43ºF

When is the last day to request a Michigan absentee ballot for the 2020 presidential election?

Election Day for U.S. General Election is Nov. 3

A person drops into a mail box applications for mail-in ballots, in Omaha, Neb., Tuesday, Aug. 18, 2020. (AP Photo/Nati Harnik)
A person drops into a mail box applications for mail-in ballots, in Omaha, Neb., Tuesday, Aug. 18, 2020. (AP Photo/Nati Harnik) (Copyright 2020 The Associated Press. All rights reserved)

Voting in the 2020 U.S. presidential election is already underway in Michigan with early in-person voting and absentee voting.

Michigan polling precincts will still be open for in-person voting from 7 a.m. to 8 p.m. on November 3 amid the coronavirus pandemic -- but, if you’d prefer to vote without the crowds, there is still time to request an absent voter ballot. All Michigan voters are eligible to vote using an absent voter ballot.

You can apply to receive an absent voter ballot on the state’s website right here. Requests for Michigan absentee ballots must be received by your local clerk’s office no later than 5 p.m. on the Friday before the election -- which would October 30 for the November 3 election.

Michigan voters registered to vote at their current address can request an absentee ballot in person at their local clerk’s office anytime up to 4 p.m. on the day before Election Day -- which is November 2.

Michigan also allows same-day voter registration -- meaning you can register to vote on the day of the election. Michigan residents registering to vote or updating their current address at their local clerk’s office on November 3 can also request an absent voter ballot at that time.

Note: Michigan voters requesting absent voter ballots in person on November 2-3 must vote the ballot immediately while in the clerk’s office on the day of your visit.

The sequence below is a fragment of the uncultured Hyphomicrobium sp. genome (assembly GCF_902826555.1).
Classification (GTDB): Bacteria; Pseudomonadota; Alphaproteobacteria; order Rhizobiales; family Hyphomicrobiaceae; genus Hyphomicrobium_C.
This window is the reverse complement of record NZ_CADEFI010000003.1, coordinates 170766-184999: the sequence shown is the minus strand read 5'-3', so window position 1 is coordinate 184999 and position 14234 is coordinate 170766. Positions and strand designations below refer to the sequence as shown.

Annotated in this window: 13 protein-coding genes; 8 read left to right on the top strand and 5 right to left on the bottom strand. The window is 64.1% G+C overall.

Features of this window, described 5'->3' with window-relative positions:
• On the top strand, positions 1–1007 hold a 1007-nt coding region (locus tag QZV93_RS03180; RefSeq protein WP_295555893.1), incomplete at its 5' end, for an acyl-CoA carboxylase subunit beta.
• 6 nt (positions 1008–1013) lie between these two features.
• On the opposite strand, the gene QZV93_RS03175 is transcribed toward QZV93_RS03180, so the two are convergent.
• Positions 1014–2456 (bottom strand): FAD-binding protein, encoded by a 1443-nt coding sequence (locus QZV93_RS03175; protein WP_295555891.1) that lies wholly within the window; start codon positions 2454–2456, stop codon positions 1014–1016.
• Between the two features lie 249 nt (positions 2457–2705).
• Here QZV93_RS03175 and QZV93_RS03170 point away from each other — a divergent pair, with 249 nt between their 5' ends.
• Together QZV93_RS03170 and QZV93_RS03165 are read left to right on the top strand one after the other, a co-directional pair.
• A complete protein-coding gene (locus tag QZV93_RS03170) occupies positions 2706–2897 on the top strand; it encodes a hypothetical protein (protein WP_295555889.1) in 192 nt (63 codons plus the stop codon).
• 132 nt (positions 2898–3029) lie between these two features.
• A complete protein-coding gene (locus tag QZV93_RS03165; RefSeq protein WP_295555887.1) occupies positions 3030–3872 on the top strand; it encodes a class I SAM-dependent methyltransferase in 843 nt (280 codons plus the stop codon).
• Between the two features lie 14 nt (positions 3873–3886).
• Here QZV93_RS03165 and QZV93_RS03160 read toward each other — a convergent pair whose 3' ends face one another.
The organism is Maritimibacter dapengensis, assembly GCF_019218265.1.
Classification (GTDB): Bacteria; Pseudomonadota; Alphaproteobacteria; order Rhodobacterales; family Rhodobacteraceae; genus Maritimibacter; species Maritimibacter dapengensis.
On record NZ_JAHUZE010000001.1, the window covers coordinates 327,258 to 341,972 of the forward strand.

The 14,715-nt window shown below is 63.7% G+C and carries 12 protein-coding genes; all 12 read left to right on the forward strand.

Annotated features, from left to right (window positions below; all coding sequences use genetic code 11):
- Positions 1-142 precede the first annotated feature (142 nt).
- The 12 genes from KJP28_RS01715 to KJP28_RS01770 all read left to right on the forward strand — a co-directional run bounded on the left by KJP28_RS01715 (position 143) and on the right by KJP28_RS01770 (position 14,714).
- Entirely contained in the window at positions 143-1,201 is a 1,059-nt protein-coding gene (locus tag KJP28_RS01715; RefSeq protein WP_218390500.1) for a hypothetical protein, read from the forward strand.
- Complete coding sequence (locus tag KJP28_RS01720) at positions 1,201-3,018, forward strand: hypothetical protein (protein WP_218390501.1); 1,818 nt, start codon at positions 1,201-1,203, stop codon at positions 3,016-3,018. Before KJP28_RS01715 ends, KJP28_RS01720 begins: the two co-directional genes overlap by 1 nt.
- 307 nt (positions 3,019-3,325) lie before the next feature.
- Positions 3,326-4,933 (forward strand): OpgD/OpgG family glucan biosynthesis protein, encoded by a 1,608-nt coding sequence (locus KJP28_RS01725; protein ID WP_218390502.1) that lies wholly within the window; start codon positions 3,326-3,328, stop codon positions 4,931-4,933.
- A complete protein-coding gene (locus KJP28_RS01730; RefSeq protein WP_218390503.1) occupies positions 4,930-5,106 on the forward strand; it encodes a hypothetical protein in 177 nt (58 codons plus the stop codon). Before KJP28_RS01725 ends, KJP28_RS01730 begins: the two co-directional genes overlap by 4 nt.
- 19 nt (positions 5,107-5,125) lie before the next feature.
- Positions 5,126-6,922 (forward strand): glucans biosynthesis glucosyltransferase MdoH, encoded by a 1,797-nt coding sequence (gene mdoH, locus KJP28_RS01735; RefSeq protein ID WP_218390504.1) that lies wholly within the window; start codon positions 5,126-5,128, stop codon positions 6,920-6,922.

Once completed, your absentee ballot must be returned to your local clerk’s office no later than 8 p.m. on Election Day, November 3.

Because Election Day is quickly approaching, officials are urging residents who vote absentee to return their completed ballots in person -- not by mail -- to ensure that they arrive in time and are counted in the election.

  • Postal delivery services have been delayed recently throughout Michigan and the U.S. Returning a completed absent voter ballot by mail in Michigan this close to the election will not guarantee that it is received by your local clerk’s office on time to be counted.

To check on the status of an absent voter ballot application, registered Michigan voters are encouraged to contact their city or township clerk’s office directly.

Learn more about voting by mail in Michigan for the 2020 General Election here.

How to register to vote in Michigan

Michigan residents can register to vote at any time up to 8 p.m. on Election Day -- November 3 -- at their city or township clerk’s office. If you choose to register to vote with your local clerk in person after October 30, you will be required to vote the ballot in-person at that time.

It is too late to register to vote in Michigan using any other method. Those interested in registering to vote must do so in person.

If you move to a new city or township, you must re-register to vote in that area. If you move within a city or township and are already registered to vote, you only need to update your address with the city/township clerk.

If you have a valid Michigan driver’s license or state ID you can use the online form to register to vote or update your voter registration address in Michigan.

Voter registration is a 5-step process in Michigan. Click the links below to learn more about each step.

  1. Verify you are eligible
  2. Fill out an application
  3. Submit your application
  4. City/township clerk processes application
  5. You are registered!

Be prepared: What to know before voting in General Election in Michigan on Nov. 3, 2020


Note: In-person voting in at Michigan precincts will still be available for the 2020 General Election on Nov. 3, even amid the coronavirus pandemic. Face coverings are not required to be worn at polling precincts, but are still encouraged to help prevent the spread of the virus.


About the Author: